We may think of Fintech as a new concept but it’s been part of our lives for decades
Fintech, a portmanteau of Financial Technology, is a catch all term for any tech software (or hardware) that's been created with the goal of augmenting streamlining, digitising, disrupting or generally making better any ‘traditional’ financial service.
Think of the level of fintech that layers our lives already, that didn’t exist just a few years ago.
Monzo completely disrupted the banking app market with more and more users making the switch every month, nights out can easily be split via the transferring of money via Venmo, you can pay for groceries in a shop by scanning a phone with Apple Pay and Uber’s can be ordered with pre-stored debit cards paying for you automatically.
Fintech is becoming more and more ubiquitous every day, happening so subtly that many don’t stop to consider how wide ranging it’s even become.
However, as with many emerging technologies, due to the breath-taking scope of what fintech can make possible, it makes it an ambiguous subject to discuss in any kind of depth.
Fintech refers to any software, hardware, algorithm or application for computers or mobile devices. Fintech platforms can empower the most basic of functions, from moving money around accounts, the paying of bills or applying for a loan right through to technically intricate concepts like the blockchains in cryptocurrency or peer-peer investment platforms.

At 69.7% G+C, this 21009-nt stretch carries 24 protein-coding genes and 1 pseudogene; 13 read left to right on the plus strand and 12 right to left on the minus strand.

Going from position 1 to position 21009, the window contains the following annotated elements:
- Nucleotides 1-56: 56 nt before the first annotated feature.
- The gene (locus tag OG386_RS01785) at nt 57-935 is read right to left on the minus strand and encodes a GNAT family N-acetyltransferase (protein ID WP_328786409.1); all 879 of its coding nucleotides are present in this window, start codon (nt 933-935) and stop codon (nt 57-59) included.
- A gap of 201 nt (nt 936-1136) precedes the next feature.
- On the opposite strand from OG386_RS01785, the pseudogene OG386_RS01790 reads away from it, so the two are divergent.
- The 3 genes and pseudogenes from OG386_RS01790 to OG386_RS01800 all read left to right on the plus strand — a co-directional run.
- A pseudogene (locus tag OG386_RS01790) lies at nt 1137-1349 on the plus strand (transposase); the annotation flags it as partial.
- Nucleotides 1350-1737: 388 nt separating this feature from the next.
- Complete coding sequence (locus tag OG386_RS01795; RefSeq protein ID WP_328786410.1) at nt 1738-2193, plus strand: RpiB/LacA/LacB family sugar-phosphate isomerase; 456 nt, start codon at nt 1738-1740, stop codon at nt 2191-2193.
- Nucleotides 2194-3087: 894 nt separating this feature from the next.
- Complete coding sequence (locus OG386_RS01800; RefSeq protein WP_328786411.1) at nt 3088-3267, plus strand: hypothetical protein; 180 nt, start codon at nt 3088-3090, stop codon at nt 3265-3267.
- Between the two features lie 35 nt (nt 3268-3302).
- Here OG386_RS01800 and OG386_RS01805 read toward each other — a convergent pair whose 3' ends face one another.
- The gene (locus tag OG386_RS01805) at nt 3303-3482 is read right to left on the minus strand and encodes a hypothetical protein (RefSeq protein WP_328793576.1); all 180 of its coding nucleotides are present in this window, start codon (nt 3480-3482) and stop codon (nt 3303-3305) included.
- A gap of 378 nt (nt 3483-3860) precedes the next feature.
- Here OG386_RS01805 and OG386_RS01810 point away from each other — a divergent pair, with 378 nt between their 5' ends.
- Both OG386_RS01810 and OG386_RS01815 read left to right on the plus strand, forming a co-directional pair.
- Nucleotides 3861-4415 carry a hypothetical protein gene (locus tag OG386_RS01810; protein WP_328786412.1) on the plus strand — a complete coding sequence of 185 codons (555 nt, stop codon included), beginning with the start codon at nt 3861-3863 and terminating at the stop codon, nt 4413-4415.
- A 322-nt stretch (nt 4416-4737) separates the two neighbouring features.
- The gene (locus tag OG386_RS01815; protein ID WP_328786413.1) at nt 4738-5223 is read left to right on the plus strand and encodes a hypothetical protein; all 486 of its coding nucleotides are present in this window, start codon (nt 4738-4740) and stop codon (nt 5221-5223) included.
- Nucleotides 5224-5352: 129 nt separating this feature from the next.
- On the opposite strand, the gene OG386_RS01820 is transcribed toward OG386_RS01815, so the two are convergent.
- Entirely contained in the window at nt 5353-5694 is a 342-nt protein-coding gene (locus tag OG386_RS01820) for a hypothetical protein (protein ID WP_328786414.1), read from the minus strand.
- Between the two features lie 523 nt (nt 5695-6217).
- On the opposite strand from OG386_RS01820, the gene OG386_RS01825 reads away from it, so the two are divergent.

From there, fintech can branch off into several ‘subcategories’ including, but not limited to:
Just because something has become a catchy buzzword recently, doesn’t mean it hasn’t also been around for a long time.
Whilst it might seem like a relatively new phrase as the term Fintech was only added to the dictionary in 2018, as a concept it’s actually been around for decades… think of the introduction of cash machines in the 70’s. At the time, being able to withdraw your own money from a ‘hole-in-a-wall, rather than a bank, was seen as bleeding-edge financial technology, no matter how mundane it seems today.
Fintech may once have had a bit of a ‘start-up’ reputation.
If you’d heard the word at all ten, fifteen years ago it’s likely you may have thought of ‘Silicon Valley taking on established banking institutions, today however it’s become an integral part of many digital transformation processes.
Without denigrating anyone, large financial institutions don’t exactly have a reputation for agile methods of working or continuous improvement.
Fintech is changing that though as younger, more techy savvy audiences demand more from the financial sector.
Immediacy, mobility, personalisation… these are just a few of the buzzwords that a modern audience expects in their everyday tech.
Fintech is helping to fulfil those goals by empowering technology to be instantaneous… it wasn’t so long ago that you’d have to go into a bank to apply for a loan or speak to someone on the phone, that decision can be reached instantly on an app now… thanks to fintech.